I ask the Parliament to support my amendment 75.
The result of the division is: For 61, Against 38, Abstentions 0.
Amendment 75 agreed to.
Section 46—Arrangements on death of adult
We come to group 5. Amendment 23, in the name of the minister, is grouped with amendments 24 to 27, 29, 31 to 33, 36, 38, 41, 43, 45 to 54, 91, 92, 55 to 57 and 60 to 68.
In themselves, the amendments in this group do not have any impact on the meaning of the sections to which they relate; they are technical drafting amendments to ensure consistency of language throughout the bill. I believe that, with the change from the term “disposal” to the phrase “burial or cremation” or “buried or cremated”, the language used is more appropriate and sensitive.
I move amendment 23.
Amendment 23 agreed to.
Amendments 24 and 25 moved—[Maureen Watt]—and agreed to.
Section 47—Arrangements on death of child
Amendments 26 to 28 moved—[Maureen Watt]—and agreed to.
Section 47A—Arrangements on termination of pregnancy after 24 weeks
Amendments 76 to 83 seek to make various changes to section 47A, which relates to a stillbirth that occurs as a result of a post-24-week termination, and their cumulative effect is to enable a health body to ask the woman what she wants to happen to the remains before the termination occurs. By virtue of amendment 77, health professionals must do that if they consider it to be in the woman’s best interests.
Amendment 84 adds after section 47A a new section that gives various powers to health authorities where they are authorised to make arrangements by section 47A. Powers rather than duties are used in the section to provide additional flexibility. The effect of that is that health authorities will be able to make arrangements for the disposal of remains when they are authorised to do so by virtue of section 47A.
Amendment 85 adds a new section after section 47A that will place a duty on health authorities to give a woman the opportunity to make a decision about what she wishes to be done with the remains following a post-24-week termination. That will have effect when it appears to the health authority that no decision has been made under section 47A. The new section allows women to make a range of decisions, including authorising the health authority to make the arrangements. When the woman does not wish to or is unable to make a decision, or when she does not inform the health authority of a decision, the health authority may make arrangements for the burial or cremation of the remains.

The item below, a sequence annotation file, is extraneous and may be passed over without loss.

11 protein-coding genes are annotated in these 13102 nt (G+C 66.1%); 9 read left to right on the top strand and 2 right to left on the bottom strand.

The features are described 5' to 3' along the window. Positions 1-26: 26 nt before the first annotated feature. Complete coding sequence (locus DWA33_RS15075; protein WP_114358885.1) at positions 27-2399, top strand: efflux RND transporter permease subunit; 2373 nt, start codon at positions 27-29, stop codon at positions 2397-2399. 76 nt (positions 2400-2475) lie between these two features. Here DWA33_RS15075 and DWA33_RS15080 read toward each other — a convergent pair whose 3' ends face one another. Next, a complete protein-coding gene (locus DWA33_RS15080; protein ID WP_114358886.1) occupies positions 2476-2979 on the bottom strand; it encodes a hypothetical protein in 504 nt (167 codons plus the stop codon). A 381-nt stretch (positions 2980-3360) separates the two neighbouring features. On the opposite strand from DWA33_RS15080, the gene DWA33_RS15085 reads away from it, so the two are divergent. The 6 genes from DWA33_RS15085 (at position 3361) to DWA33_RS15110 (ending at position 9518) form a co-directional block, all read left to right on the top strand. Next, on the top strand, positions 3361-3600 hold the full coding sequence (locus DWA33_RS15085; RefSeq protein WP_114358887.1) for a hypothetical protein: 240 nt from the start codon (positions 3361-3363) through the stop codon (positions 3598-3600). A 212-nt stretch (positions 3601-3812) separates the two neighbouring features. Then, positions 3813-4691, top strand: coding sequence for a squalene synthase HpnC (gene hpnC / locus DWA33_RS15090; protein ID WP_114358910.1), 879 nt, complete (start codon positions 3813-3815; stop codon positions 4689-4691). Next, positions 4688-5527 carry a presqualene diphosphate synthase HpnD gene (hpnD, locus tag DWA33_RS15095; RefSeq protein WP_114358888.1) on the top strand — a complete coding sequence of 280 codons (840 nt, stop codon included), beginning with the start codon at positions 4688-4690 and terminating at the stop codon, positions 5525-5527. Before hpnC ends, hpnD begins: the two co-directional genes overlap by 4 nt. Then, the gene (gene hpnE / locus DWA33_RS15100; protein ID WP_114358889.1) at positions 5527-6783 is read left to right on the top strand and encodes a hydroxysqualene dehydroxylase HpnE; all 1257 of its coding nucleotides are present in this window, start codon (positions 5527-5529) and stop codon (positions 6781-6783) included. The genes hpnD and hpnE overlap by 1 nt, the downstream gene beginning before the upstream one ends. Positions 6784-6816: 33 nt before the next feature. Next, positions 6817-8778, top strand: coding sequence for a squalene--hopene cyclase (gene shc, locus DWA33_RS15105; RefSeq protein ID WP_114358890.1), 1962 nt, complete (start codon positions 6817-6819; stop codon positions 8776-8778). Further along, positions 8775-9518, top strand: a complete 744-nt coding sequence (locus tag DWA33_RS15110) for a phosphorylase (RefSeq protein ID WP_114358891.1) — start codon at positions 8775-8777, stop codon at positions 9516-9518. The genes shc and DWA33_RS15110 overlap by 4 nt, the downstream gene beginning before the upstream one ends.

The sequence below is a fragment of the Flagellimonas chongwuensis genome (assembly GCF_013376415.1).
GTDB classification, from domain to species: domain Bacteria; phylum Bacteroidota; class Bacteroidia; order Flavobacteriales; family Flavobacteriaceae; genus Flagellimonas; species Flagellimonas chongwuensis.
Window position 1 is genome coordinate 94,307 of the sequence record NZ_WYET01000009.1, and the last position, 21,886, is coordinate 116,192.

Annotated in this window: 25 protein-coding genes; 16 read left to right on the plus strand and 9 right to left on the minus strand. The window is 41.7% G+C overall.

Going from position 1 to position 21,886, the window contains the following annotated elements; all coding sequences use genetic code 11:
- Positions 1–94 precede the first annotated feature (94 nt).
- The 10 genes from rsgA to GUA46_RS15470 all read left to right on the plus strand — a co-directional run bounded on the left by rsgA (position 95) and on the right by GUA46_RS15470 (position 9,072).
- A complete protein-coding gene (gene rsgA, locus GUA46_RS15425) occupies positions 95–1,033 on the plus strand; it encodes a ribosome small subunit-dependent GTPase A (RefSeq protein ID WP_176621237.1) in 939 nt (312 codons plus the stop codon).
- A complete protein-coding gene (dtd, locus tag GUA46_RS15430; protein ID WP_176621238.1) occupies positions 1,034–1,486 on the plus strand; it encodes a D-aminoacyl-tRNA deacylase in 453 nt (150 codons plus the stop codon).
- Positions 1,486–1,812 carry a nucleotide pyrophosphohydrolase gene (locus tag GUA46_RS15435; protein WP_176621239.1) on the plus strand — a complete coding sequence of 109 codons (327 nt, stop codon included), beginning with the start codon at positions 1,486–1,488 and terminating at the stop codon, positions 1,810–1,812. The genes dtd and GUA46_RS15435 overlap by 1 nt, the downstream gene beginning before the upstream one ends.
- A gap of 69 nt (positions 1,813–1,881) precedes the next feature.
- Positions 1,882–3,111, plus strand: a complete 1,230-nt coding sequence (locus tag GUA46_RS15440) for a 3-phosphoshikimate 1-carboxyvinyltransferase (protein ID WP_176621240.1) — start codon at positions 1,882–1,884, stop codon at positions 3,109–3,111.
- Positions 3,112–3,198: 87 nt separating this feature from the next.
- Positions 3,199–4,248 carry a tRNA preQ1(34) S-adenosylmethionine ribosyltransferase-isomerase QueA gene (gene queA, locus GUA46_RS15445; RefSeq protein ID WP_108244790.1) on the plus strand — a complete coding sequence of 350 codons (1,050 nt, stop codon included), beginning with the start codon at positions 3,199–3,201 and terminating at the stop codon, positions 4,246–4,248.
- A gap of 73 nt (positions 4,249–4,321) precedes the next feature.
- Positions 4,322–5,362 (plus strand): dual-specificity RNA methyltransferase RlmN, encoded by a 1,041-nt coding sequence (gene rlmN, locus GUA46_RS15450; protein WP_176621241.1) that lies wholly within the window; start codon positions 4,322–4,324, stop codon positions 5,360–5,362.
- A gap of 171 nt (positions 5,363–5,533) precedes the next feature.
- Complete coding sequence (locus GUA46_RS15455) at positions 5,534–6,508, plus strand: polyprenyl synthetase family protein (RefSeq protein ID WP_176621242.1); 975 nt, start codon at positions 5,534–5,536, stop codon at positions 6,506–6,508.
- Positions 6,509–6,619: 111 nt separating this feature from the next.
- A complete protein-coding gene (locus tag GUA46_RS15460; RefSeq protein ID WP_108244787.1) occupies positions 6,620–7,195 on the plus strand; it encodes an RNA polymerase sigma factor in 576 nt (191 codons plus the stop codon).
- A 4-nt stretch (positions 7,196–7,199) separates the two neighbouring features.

Amendment 86 inserts a further new section after section 47A. The effect of that is that a health body will be able to ask a woman if she wants to make a decision about arrangements for burial or cremation before the loss occurs in the case of a stillbirth. The health professionals must do that if they consider that it will be in the woman’s best interests to do so. The woman can choose to make the arrangements herself or to authorise the health body to make them. The woman will be able to instruct the health body to make the arrangements as soon as practicable after the loss occurs. Otherwise, the health authority must wait for seven days after the loss occurs.
Amendment 87 inserts a further new section after section 47A that sets out the process that a health body must follow when it is authorised before the stillbirth occurs to make arrangements for the burial or cremation of the remains. That authorisation is given by the woman by virtue of the section that will be inserted by amendment 86. If the woman has specified how she wishes the health body to make the arrangements, it must do as she has specified.
Amendments 88 and 34 make various changes to section 47B. Amendment 88 inserts a new paragraph so that section 47B has effect when it appears to a health body that no arrangements have been made by virtue of the section inserted by amendment 86. That means that, when a health body does not ask a woman what she wants to happen to the remains before the loss occurs, it must do so after the loss occurs.